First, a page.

Escape Velocity

A curated Collection of Fantasy and Science Fiction Media

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William Gibson’s debut novel Neuromancer is the work that  defined and almost single-handedly established the Cyberpunk genre. It is the story of Henry Case, a washed up hacker that is wasting his life away as a drug addict in the underworld of Japanese Chiba, until he gets picked up by Molly, a mercenary in the service of one Armitage, an ex-special forces agent, who needs Case’s hacking skills for a job unlike any Case ever tried before.

There is one thing you need to know before you start reading this book, and that is that when it was written in 1984, the internet did not (really) exist (its development is complicated, but it was not publicly accessible). Gibson wrote Neuromancer on a typewriter and bought his first computer with the royalties. It is absolutely amazing, therefore, that Gibson predicted a world with a globally linked computer system, advanced artificial intelligence, portable computers, and a virtual reality internet interface that visualised data as buildings and interactable programs as people. In his novel (and the short stories that he wrote in the years before), he coined the terms cyberspace and ‘the matrix’ (as applied to the visual representation of a computer programme). That alone should make you want to pick up this book. 


But Gibson did not just have ideas that were way ahead of his time. The novel also has a great balance between building the world, action sequences, and character moments delving into the backgrounds and relationships of the characters. The strongest element, however, is that it oozes atmosphere, from the corpocratic world of Chiba city in the shadows of Tokyo, where drug dealers and hardware fences mix with Yakuza operatives and the occasional corporate clerk looking for something illegal, to the bazaar of Istanbul, where spices are sold over the same counter as software of dubious legality, next to the stuffed skin of a now-extinct horse, to the extravagant satellite Freeside, a Las Vegas in the sky that is home of casinos, brothels, and the villa’s of the super-rich.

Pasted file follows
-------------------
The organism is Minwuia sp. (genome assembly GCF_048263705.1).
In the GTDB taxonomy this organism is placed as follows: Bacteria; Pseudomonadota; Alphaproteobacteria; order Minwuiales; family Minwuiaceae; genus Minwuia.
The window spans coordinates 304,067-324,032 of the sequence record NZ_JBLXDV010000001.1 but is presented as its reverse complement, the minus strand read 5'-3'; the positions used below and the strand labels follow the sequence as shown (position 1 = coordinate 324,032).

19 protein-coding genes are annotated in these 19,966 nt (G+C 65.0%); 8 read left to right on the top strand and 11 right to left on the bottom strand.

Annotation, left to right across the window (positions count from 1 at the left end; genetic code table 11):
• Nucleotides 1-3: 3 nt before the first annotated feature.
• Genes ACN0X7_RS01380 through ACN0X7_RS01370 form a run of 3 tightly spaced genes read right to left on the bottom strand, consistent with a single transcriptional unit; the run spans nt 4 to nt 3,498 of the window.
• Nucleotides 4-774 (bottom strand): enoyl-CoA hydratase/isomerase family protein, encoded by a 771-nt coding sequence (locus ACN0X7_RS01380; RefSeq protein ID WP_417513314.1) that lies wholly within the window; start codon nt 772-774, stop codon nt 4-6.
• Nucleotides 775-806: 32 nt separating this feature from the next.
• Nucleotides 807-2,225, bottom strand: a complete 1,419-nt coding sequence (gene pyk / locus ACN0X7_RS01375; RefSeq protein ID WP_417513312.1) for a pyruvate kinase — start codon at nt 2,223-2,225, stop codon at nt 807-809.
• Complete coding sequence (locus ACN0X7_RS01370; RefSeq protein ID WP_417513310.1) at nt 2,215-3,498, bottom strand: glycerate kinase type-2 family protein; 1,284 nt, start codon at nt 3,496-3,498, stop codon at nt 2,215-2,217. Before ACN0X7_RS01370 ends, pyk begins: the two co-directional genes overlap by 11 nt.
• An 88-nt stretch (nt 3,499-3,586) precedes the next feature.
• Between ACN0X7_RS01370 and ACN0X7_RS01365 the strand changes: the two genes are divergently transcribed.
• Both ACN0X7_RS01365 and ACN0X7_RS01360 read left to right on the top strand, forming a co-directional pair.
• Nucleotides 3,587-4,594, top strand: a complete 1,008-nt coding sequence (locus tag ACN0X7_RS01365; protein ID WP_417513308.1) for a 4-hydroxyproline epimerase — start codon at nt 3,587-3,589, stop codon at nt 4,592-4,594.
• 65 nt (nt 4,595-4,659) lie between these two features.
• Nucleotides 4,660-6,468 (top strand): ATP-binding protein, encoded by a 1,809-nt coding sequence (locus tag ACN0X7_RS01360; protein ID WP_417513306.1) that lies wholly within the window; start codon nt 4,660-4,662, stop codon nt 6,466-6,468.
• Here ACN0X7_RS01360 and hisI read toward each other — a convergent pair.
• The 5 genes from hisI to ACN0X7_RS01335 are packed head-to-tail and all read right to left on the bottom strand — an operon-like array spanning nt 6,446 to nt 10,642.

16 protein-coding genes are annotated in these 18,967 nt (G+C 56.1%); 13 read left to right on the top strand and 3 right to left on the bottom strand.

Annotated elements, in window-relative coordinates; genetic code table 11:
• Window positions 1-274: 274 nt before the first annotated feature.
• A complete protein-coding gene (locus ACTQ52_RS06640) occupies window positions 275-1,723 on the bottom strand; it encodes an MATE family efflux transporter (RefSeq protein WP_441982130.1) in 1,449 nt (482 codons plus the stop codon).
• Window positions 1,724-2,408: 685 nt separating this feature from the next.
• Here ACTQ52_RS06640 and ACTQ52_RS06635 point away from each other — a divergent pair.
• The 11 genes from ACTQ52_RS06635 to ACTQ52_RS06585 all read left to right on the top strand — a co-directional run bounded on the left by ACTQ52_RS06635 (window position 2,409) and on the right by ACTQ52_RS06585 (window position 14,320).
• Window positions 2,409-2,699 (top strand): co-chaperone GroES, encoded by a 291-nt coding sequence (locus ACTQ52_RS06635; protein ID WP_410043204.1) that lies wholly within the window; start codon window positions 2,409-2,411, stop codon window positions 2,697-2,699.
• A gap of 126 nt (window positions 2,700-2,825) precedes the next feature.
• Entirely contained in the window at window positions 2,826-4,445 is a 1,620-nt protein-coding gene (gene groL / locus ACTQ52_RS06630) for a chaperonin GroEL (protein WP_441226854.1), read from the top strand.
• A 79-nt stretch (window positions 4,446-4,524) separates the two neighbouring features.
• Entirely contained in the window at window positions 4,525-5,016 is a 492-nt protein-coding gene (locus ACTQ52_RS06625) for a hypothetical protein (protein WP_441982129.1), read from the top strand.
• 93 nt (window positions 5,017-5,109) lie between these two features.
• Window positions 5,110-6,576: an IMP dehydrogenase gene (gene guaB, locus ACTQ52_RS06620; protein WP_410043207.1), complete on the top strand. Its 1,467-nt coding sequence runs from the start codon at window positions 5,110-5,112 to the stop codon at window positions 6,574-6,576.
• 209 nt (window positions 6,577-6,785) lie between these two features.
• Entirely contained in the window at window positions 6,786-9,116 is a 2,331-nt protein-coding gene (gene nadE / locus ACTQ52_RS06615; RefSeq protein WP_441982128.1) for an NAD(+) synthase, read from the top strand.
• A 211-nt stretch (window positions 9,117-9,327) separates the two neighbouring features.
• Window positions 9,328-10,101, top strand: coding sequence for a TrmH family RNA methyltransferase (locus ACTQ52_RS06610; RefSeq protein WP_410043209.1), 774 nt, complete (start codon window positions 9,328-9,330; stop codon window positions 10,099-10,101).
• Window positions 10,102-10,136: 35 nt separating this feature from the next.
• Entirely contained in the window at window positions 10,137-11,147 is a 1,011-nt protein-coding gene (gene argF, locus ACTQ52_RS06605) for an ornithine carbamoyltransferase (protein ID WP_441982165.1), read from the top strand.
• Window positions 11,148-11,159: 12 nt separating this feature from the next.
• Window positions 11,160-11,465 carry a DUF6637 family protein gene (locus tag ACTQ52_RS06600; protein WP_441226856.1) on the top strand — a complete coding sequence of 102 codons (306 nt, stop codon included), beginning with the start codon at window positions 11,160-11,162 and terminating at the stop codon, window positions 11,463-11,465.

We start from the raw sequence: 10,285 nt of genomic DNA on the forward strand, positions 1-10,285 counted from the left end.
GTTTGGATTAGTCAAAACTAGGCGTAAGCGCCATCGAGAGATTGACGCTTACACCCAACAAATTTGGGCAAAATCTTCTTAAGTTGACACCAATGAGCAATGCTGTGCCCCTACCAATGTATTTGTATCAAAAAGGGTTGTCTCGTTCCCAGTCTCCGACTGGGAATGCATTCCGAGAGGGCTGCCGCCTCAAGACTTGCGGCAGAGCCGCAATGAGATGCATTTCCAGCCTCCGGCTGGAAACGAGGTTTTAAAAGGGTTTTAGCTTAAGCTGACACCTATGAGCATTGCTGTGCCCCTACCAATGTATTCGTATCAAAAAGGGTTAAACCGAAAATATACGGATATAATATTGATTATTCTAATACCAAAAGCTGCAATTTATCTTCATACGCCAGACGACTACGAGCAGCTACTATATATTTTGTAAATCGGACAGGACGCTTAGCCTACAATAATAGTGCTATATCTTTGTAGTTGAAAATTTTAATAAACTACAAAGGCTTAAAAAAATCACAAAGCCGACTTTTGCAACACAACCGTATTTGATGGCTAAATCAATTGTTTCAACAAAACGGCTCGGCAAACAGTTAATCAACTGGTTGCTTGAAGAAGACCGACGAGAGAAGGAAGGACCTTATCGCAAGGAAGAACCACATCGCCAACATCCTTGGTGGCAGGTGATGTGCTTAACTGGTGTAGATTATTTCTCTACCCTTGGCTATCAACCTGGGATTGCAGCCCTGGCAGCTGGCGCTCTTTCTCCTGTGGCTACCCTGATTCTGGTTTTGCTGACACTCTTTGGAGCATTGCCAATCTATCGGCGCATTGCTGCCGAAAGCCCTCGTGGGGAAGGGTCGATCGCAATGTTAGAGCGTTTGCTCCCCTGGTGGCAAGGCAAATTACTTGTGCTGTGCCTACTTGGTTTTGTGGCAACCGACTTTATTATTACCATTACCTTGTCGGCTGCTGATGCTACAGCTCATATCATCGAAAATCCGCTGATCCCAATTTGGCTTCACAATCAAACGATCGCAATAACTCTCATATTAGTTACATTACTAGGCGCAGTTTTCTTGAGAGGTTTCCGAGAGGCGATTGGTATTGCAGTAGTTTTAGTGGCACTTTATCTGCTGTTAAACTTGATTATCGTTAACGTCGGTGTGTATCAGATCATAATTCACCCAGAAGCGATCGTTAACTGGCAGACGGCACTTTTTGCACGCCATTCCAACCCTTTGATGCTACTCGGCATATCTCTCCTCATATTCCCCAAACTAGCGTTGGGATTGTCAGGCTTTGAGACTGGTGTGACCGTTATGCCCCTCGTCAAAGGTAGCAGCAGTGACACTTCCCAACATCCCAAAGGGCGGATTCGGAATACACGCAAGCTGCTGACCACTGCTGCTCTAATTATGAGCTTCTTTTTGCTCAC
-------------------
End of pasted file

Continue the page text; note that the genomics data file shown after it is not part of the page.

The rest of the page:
Gibson’s prose is evocative, and I find that he has the talent to say a lot in a few lines. Like many top-tier writers of science-fiction, he hints at the past of his world with a few throwaway lines, leaving the reader’s imagination to fill in the gaps. In other places, he takes time to describe the gritty world that his characters inhabit, which came to define the cyberpunk genre. You could argue that Gibson has been more influential for cyberpunk than Tolkien has been for fantasy.


As we’ve now come to expect of a cyberpunk novel, Neuromancer is a book that takes a very negative view of humanity. The characters are eternally in conflict with each other, and each is looking for meaning in a world that seems to offer very little. However, where characters caught in dark thought spirals can feel artificial and unnecessarily edgy at times, I found that Gibson managed to write his characters’ brooding in a way that engaged me emotionally. It also helped, of course, that the world the characters had to live in was such a dark place. And while the novel overall is pretty bleak, there are enough light moments to make it all bearable.


All in all, I think that Neuromancer is rightfully one of the classics of the genre.  I really enjoyed reading it, and I keep catching myself thinking back to it. Unless you have a particularly strong dislike for stories with a dark tone, I think that really anyone who hasn’t tried it yet should give this book a shot – after all, it was so wonderfully imaginative that it defined a genre of its own.

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